When our deepest desire is not the things of God, or a favor from God, but God himself, we cross a threshold. Less self-focus, more God-focus. Less about me, more about him.
Do I really want God, or just stuff from God? Is my love for God dependent on Him keeping me happy, trouble-free, and content? We recognize Jesus’ sacrifice for us, but are we willing to make sacrifices to show God’s love to others? God reveals His glory to us and through us when we deny ourselves so that others see love in action.
Here are a few sample situations showing my natural self-centered response and a more God-pleasing response. I won’t tell you which represents my actual actions. Let’s just say it’s been a mixed bag…
|Situation||Self-focused response||God-pleasing response|
|I was late to a meeting||Come in frazzled and intense so everyone knows I’m swamped with important tasks.||Humbly apologize for holding them up. Adjust habits to arrive early because I consider their time more important than mine (regardless of whether I outrank them!)|
|Someone modified my carefully laid plan and it didn’t work out as well as I intended||Make sure everyone knows it was the other person who messed things up. Keep my pride and reputation in tact.||Extend grace to the other person, protect their reputation, and bear the responsibility myself. Talk to the other person about it in private if necessary.|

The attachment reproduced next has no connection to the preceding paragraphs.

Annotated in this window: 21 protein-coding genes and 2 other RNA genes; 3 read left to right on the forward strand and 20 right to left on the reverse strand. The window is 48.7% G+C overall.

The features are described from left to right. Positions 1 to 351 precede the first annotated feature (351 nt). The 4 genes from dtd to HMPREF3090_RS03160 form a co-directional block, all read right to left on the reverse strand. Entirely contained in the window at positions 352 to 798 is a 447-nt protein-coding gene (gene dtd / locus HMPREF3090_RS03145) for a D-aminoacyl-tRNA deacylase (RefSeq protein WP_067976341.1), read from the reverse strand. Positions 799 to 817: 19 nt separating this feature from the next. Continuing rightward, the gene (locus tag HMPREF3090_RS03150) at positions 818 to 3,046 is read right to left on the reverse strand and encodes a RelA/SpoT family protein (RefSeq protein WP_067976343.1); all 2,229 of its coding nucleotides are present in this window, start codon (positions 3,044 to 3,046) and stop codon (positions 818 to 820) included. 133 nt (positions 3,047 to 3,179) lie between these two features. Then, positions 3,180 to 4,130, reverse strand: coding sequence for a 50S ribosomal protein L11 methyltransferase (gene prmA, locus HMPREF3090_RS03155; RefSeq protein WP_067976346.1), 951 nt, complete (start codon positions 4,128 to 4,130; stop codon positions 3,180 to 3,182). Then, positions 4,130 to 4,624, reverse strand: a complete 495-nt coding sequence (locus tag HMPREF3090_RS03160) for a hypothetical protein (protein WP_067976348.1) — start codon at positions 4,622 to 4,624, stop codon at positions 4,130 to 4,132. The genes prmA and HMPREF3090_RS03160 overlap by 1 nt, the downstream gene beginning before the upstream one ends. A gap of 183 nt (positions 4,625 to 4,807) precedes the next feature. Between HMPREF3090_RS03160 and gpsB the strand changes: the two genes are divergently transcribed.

|Someone was upset and lashing out, and I happened to be the available target even though I wasn’t involved||Defend myself and get angry that he/she would try to blame me. Tell others how I was falsely accused.||Recognize this as a pain response and focus on their need and helping them through their pain instead of on the sting I feel from their words. Forgive and keep the story to myself.|
|I see a chore that needs done||Leave it for someone else to take care of — it’s not my job. Or maybe I do it, but make sure everyone knows what a servant I am.||Do it myself since I consider others’ time more important than my own. No need to say anything to anyone, since my service is an act of worship to God and He already knows my deeds and my motives.|
|Someone does their job and it helps you, although they didn’t do it exactly your way||Say nothing or correct their shortcomings. If I praise them for an imperfect job they might not see the need to improve.||Thank them sincerely for what they did. If it really is my place to correct their shortcomings, still start with gratitude for the good part. Handle corrections with grace and an eye toward how I can help them do better.|
We’ll never put Christ on the throne of our lives until we get ourselves off of it.